Tanghetto was conceived as an idea by Max Masri. Later on, Diego S. Velázquez joined in. It started out as a studio proyect, and then it evolved and started having its own identity around the year 2002. Together, they began a songwrting partnership and they both composed the songs from their debut album "Emigrante (electrotango)", inspired by the crisis that Argentina was facing at that time. The word "electrotango" was some sort of warning to traditional tango fans, implying that "this is not what you could expect from a tango group". Soon that word became the name of a whole musical scene from which Tanghetto was one of its first exponents.

"Emigrante" became an instant success in record stores in early 2004. Some months later the album was nominated to the Latin Grammy, for the "Best Intrumental Album" category. They shared the nomination with Yo-Yo Ma, the most famous cellist and one of the most prestigious classical musicians of the world. In late 2004 Tanghetto released their follow-up album, initally conceived as a side project: Hybrid Tango. The concept of Hybrid Tango was to merge the influences of traditional tango (payada, habanera,milonga) with other styles of music (flamenco, bossa nova, electropop, hip hop). Hybrid Tango gave Tanghetto their second Latin Grammy nomination in 2005.

In the year 2006, Tanghetto played 3 shows in London, including one in the Notting Hill Arts Club. During their stay in London, they shot a videoclip for their cover of "Blue Monday', which generated rotation on MTV Latin America. The tours continued in Germany, where they played at the mythic MoJo Club in Hamburg. Meanwhile, in Argentina, their album "Emigrante" reached double platinum status. The worldwide tango community welcomed the music of Tanghetto, and since then they played nearly all major tango festivals in the world. In mid-2007 they returned to London and played at the Islington Academy, and recorded their "BBC Sessions" at the BBC headquarters. Part of this material was later included in their album "VIVO". Tanghetto released their third album "El Miedo a la Libertad" in early 2008, inspired by the book "Fear Of Fredom" by Erich Fromm. That album would receive a Gardel Music Award (Argentine's equivalent to the Grammys).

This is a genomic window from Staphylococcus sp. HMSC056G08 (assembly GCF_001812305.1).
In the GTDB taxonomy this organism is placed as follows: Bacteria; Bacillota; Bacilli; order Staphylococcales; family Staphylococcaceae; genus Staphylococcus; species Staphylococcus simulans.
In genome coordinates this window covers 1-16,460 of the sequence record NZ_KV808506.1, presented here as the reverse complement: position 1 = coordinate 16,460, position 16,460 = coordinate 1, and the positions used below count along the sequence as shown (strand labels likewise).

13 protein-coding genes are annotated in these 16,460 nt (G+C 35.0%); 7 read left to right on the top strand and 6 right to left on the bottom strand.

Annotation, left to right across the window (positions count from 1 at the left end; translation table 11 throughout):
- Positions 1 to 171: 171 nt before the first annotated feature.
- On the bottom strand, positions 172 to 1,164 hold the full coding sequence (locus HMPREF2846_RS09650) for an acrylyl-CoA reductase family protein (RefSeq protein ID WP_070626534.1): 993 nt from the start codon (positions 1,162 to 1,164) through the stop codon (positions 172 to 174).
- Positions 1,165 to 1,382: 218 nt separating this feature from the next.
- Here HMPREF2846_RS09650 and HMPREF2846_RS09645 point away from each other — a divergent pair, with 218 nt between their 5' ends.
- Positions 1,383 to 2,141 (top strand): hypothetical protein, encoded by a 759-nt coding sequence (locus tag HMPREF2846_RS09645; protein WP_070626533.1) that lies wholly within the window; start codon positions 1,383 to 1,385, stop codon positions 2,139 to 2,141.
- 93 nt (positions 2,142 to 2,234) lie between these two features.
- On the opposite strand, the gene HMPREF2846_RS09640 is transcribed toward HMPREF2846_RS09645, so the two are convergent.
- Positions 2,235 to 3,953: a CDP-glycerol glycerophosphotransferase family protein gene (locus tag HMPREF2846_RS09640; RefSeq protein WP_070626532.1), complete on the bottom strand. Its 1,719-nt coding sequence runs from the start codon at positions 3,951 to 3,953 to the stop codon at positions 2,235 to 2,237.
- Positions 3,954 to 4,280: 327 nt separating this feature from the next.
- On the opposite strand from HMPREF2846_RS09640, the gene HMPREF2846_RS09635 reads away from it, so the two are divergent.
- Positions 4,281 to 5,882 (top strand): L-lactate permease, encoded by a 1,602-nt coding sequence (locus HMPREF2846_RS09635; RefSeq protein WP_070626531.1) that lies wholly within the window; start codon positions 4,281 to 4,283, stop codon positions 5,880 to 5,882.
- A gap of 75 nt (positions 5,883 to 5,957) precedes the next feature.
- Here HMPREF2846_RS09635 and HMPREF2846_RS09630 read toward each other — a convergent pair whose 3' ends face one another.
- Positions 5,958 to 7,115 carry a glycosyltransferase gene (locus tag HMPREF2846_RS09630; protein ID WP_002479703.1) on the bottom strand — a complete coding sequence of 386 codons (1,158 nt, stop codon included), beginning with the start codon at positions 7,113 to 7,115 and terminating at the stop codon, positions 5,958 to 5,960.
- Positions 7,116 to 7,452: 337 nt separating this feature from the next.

"Progressive Tango" -released in 2015 and nominated to the Gardel Awards in 2016- completes an album trilogy that started with “Incidental Tango” and continued with “Hybrid Tango II”. In this new work, the band experiments with diverse and divergent elements: more complex arrangements, straightforward songs and funky / jazz touches here and there. Among the songs, we can mention “Milonga Moderna” -featuring the grandiose interpretation of tango singer Guillermo Fernández- “Crazy Days” (sang in english) and “¿Cuánto Más?”. The last two songs feature Max Masri, and they’re a sign that his role as a singer in Tanghetto is now well-established. The name “Progressive Tango”, according to Masri, implies an open and libertarian attitude of the band, rather than a reference to the “progresive” music genres. 2015 and 2016 were the "Progressive Tango Tour" years, taking the band to Germany, Italy, Poland, Lithuania, the Czech Republic, Austria and Romania.

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